Iain MacNeacail of the Isle of Skye has been making songs since 1917,
when he was fourteen years old; he still composes today. His style is that
of the late nineteenth century and early twentieth century bàird bhaile
[township poets] who compose on a huge range of subjects. This
dissertation explores the world of a Gaelic song- maker, largely in his own
words through the use of tape recorded interviews and investigates his
thoughts on his motives and his methods of composition. These aspects
of song scholarship are under -researched in many cultures and though
there are extensive collections of Gaelic songs available which allow
study of the textual /musicological side, the maker's own perceptions of
his work and the community's perception of their bard have been
neglected. The picture that emerges is of a living village song -maker in
the context of a community rich in song and cultural life, where villagers
look to their local bards for articulation of their own feelings.
Functional local song in its element operates on many levels.
Chapter one is the biography of Iain MacNeacail, largely in his own
words, which sets the scene and provides some historical background on
north Skye itself. Chapter two describes the community social life,
centering on the taigh céilidh [céilidh or visiting house] and other
pastimes during the long winter months. Chapter three consists of an
edition of MacNeacail song's, with notes and detailed transcriptions of
interviews relating to their background and genesis. Chapter four
elucidates the actual process of making a song: how they come to him,
his conscious technique and his unconscious skill. Chapter five discusses
the function of song in MacNeacail's Hebridean community. This ranges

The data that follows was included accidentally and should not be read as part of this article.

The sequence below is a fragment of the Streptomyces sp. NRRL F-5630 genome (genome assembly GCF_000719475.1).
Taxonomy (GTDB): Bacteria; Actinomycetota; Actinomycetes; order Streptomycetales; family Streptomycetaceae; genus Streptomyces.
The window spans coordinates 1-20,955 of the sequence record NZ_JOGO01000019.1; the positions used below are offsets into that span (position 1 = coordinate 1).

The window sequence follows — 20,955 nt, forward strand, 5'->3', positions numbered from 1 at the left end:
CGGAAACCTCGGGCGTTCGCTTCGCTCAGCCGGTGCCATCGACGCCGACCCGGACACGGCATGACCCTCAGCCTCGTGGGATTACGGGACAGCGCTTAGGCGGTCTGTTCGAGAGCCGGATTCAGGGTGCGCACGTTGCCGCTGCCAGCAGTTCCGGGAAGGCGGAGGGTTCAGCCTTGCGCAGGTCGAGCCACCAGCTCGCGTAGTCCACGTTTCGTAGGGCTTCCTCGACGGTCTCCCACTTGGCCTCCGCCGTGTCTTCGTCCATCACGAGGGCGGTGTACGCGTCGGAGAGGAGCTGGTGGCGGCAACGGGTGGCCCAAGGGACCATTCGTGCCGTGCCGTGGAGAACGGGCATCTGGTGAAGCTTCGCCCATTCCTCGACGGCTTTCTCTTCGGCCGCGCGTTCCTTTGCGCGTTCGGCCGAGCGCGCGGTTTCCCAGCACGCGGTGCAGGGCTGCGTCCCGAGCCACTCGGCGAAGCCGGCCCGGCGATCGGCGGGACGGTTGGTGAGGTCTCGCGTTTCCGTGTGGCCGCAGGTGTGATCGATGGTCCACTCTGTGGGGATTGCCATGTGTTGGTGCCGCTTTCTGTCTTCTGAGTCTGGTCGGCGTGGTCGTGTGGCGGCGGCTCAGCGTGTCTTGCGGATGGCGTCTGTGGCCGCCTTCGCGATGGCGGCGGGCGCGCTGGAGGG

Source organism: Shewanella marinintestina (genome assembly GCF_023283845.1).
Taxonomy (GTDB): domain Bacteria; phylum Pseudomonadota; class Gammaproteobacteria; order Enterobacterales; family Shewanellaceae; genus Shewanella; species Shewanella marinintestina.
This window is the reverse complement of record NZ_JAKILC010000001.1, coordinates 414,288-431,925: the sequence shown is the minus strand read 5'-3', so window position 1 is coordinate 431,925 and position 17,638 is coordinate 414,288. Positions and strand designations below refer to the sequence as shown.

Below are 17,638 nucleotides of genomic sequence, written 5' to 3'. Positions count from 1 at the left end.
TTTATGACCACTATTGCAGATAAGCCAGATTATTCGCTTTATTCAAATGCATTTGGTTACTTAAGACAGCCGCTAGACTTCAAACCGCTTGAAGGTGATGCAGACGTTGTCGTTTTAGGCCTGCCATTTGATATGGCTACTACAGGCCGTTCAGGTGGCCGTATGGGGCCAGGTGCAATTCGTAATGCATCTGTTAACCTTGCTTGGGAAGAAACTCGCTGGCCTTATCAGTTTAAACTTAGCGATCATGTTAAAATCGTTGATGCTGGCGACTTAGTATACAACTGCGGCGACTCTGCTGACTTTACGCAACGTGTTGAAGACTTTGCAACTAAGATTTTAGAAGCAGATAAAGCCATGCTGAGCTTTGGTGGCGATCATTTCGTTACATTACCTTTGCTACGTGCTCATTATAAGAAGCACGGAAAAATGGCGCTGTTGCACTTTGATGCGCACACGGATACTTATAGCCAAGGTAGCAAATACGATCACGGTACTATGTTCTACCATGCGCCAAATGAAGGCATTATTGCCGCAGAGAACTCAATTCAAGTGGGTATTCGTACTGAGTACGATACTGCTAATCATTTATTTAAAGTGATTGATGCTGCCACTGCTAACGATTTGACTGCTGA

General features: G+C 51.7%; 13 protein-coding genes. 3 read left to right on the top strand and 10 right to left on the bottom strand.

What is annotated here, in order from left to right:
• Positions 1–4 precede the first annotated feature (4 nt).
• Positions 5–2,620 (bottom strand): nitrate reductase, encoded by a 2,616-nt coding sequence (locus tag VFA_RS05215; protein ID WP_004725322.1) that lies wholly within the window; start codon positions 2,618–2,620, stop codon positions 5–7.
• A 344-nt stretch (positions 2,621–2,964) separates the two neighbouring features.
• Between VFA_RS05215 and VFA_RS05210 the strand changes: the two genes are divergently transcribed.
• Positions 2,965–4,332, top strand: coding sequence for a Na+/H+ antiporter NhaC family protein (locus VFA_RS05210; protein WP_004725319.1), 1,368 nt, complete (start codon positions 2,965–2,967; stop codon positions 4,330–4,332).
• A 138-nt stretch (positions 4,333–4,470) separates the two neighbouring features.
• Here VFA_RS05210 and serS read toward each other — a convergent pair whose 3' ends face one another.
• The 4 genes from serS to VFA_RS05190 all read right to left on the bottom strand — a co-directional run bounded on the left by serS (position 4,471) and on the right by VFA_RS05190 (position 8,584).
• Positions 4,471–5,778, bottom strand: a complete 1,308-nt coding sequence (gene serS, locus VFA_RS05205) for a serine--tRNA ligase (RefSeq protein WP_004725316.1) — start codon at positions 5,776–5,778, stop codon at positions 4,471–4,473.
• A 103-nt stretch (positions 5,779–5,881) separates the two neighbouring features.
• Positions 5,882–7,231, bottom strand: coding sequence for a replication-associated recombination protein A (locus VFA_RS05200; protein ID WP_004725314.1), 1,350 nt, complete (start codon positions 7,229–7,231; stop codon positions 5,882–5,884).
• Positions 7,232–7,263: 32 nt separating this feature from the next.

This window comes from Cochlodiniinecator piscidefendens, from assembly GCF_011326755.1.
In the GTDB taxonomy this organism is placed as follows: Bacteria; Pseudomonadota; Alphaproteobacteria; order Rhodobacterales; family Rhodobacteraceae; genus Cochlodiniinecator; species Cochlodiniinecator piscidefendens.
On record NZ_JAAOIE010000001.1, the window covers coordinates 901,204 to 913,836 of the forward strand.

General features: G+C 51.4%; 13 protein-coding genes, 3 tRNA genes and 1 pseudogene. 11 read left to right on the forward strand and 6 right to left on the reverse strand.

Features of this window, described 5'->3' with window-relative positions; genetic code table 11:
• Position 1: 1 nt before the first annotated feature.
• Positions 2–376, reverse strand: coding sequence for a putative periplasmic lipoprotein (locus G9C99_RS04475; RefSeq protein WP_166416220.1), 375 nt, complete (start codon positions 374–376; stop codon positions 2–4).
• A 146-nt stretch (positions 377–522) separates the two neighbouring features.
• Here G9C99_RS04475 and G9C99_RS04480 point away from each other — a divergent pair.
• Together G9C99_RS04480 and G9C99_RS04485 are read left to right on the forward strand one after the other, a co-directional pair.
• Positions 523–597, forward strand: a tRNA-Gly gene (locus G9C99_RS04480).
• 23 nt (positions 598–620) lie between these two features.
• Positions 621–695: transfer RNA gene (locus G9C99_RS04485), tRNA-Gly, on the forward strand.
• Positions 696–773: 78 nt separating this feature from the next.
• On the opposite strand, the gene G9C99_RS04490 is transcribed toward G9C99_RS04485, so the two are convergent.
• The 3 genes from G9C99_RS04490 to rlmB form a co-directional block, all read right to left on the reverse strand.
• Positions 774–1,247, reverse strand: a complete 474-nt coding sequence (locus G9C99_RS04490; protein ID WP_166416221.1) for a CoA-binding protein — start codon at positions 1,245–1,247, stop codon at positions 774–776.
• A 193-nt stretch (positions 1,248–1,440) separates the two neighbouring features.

from amusement to revenge and protest and looks particularly at song as
a form of response, whether to adversity, requests or questions. The
functional aspect of song has changed dramatically since World War II;
these changes and how MacNeacail has adapted to cope with them are
discussed in some detail. The final chapter examines the song- maker's
aesthetic: what poets he likes and why. MacNeacail views his world
through a song- maker's eyes and everything is therefore interpreted in
relation to and through the words of the great bards of the past that he
admires so much and quotes so often. It concludes by examining others'
and his own opinions of himself and his abilities.
Iain MacNeacail's knowledge and experience provides a unique
opportunity to record one of the last Gaelic bards reflecting upon his life,
his art, and his role in tradition. These reflections, together with
information gathered in further fieldwork, present a portrait of a type of
village life once common in Gaelic society, but now rarely seen and even
less frequently preserved.